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AF447 Thread No. 3

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AF447 Thread No. 3

Old 2nd Jun 2011, 21:01
  #1141 (permalink)  
 
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The autotrim in Alt2 will only set the THS to "chasing" inputs if that input is held past the limits of elevator authority, otherwise it simply stays in the last position set when the FMC/autopilot kicked out. Letting the stick go in that situation will result in what you describe - i.e. the aircraft trimming itself back to it's stable position.

The only reason the autotrim moves to match pilot input is to give maximum control authority to a pilot in a significant upset without having to have his or her hands on both the sidestick and the trim-wheel. It follows that to have autotrim responding to sidestick inputs requires an emphatic stick movement held for some time.
Ok, I get it, he told the airplane to climb and it did. In this particular case Direct law would have been better than Alternate law since it wouldn't have trimmed him nose up, but if he hadn't held aft stick to the moon he wouldn't have been changing the trim either...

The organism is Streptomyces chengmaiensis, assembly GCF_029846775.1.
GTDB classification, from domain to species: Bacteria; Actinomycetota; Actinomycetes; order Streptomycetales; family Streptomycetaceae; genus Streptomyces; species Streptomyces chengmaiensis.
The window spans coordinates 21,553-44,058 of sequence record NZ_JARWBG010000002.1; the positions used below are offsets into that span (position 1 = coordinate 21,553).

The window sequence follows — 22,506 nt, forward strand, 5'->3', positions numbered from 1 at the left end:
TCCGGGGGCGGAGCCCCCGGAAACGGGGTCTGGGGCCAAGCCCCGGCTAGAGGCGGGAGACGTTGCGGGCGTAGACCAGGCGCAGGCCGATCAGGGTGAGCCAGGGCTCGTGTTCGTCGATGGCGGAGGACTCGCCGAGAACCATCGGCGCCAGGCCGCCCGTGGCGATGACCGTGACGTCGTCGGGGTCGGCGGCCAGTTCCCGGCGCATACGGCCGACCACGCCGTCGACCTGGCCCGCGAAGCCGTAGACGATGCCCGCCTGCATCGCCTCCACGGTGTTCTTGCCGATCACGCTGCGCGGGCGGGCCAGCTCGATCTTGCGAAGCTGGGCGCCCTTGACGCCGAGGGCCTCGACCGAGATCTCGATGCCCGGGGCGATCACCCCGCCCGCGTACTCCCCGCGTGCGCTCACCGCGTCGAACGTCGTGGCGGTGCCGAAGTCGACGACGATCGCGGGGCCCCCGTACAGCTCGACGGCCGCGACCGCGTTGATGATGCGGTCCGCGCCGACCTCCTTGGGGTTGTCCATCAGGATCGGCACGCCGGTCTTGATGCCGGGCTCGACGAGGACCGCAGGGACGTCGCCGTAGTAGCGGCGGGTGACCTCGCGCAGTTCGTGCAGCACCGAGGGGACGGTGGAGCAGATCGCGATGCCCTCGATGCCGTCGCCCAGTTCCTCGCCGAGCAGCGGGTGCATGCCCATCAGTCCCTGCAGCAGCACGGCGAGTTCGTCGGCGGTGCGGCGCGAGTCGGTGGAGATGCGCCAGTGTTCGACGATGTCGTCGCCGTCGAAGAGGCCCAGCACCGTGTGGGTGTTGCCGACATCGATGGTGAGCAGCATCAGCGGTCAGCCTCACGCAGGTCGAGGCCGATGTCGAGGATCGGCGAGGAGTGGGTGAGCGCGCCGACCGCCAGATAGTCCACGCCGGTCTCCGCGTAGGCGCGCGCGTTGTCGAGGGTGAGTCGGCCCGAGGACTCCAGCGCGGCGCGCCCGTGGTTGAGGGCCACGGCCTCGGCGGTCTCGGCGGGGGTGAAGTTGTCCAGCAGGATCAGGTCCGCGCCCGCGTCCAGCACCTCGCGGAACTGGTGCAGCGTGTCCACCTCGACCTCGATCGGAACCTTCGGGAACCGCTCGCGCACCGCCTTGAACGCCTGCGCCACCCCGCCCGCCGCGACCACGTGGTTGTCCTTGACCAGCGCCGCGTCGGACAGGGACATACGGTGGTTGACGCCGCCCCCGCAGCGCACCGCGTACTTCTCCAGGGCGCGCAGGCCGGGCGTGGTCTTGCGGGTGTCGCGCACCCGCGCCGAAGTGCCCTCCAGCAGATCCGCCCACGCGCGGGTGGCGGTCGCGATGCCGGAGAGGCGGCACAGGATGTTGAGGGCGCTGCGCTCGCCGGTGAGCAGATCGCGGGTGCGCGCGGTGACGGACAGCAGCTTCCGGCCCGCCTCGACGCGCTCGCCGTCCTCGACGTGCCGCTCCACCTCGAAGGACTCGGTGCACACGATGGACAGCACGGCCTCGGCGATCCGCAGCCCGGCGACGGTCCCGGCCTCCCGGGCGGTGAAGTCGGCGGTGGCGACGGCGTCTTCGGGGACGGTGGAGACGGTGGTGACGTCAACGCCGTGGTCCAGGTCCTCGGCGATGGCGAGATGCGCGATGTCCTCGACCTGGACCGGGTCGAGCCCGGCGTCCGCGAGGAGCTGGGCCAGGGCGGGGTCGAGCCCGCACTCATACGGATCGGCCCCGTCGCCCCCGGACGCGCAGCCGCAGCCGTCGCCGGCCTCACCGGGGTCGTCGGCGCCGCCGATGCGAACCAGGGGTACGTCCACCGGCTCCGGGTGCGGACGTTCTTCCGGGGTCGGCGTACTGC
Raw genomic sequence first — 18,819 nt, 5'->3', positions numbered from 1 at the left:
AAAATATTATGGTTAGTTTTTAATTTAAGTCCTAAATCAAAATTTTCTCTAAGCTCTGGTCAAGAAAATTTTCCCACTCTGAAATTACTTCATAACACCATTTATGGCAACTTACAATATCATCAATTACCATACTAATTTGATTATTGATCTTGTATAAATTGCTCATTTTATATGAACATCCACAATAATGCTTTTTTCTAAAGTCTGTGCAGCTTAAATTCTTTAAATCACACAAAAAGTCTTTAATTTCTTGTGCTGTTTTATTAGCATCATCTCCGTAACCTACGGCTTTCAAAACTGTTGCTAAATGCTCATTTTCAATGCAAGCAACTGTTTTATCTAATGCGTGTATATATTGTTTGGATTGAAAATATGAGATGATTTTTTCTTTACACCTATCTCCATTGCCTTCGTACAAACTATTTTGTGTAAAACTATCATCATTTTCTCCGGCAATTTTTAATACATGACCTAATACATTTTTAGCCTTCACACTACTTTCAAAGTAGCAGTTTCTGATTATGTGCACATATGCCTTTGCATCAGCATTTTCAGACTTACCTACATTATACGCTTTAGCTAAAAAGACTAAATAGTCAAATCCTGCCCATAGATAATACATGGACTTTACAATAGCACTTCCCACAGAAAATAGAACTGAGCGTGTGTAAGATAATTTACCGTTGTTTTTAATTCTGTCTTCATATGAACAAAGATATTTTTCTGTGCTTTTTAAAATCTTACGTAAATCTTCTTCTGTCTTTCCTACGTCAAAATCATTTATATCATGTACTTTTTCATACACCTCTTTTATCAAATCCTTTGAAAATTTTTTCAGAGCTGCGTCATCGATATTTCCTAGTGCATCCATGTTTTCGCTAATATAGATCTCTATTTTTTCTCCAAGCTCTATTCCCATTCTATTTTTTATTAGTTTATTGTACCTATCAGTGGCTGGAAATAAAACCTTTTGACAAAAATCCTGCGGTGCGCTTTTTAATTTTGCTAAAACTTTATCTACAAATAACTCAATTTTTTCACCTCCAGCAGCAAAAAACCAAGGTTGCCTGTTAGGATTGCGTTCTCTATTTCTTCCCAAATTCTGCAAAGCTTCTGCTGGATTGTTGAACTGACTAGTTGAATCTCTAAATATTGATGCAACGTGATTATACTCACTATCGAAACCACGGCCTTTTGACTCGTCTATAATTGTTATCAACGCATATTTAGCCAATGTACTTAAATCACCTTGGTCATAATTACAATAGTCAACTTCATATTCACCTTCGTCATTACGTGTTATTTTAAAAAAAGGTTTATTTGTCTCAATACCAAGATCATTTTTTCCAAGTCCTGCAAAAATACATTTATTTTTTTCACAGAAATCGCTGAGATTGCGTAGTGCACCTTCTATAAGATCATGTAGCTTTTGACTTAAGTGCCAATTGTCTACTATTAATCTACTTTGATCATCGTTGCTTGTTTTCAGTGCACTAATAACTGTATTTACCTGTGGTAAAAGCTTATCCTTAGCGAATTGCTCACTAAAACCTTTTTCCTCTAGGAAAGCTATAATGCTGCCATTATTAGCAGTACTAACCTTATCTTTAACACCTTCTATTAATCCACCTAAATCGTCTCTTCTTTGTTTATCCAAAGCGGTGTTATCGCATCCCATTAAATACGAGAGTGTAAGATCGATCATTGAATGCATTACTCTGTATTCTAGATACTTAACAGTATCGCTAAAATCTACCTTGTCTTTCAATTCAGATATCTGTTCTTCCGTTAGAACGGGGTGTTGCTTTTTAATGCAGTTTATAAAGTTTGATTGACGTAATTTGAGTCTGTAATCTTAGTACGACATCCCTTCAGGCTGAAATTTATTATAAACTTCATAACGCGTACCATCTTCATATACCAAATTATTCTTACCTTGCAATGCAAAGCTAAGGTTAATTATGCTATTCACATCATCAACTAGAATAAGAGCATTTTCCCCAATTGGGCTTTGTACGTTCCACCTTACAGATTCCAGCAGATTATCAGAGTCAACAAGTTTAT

Somebody once said "it's hard to make anything foolproof because fools are so ingenious"......
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Old 2nd Jun 2011, 21:02
  #1142 (permalink)  
 
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@rudderrudderrat

I didn't say it was. You need to check the difference between Alt 1 and Alt 2. In this case they had Alt 2 + airspeed instrument failure, which pretty much nullifies stall protection. In any Alternate Law mode, the protections can be overridden if the stick input is firm enough and held for long enough. In short - in anything other than Normal Law, do not hold the stick back expecting the protections to have your back.

@engine-eer

Hi - cheers, but that's not what I'm saying. I don't know what he did (outside of the points in time mentioned in the BEA "note"), and neither does anyone else on this thread that I know of. I'm deliberately keeping any speculation to myself as much as I am able, because then I'd be no more useful to the thread than people who are saying that it must have been the pilots, the computer or even the weather. All I am saying is that the systems behave in such-and-such a manner if they are operating properly (i.e. as specified and designed).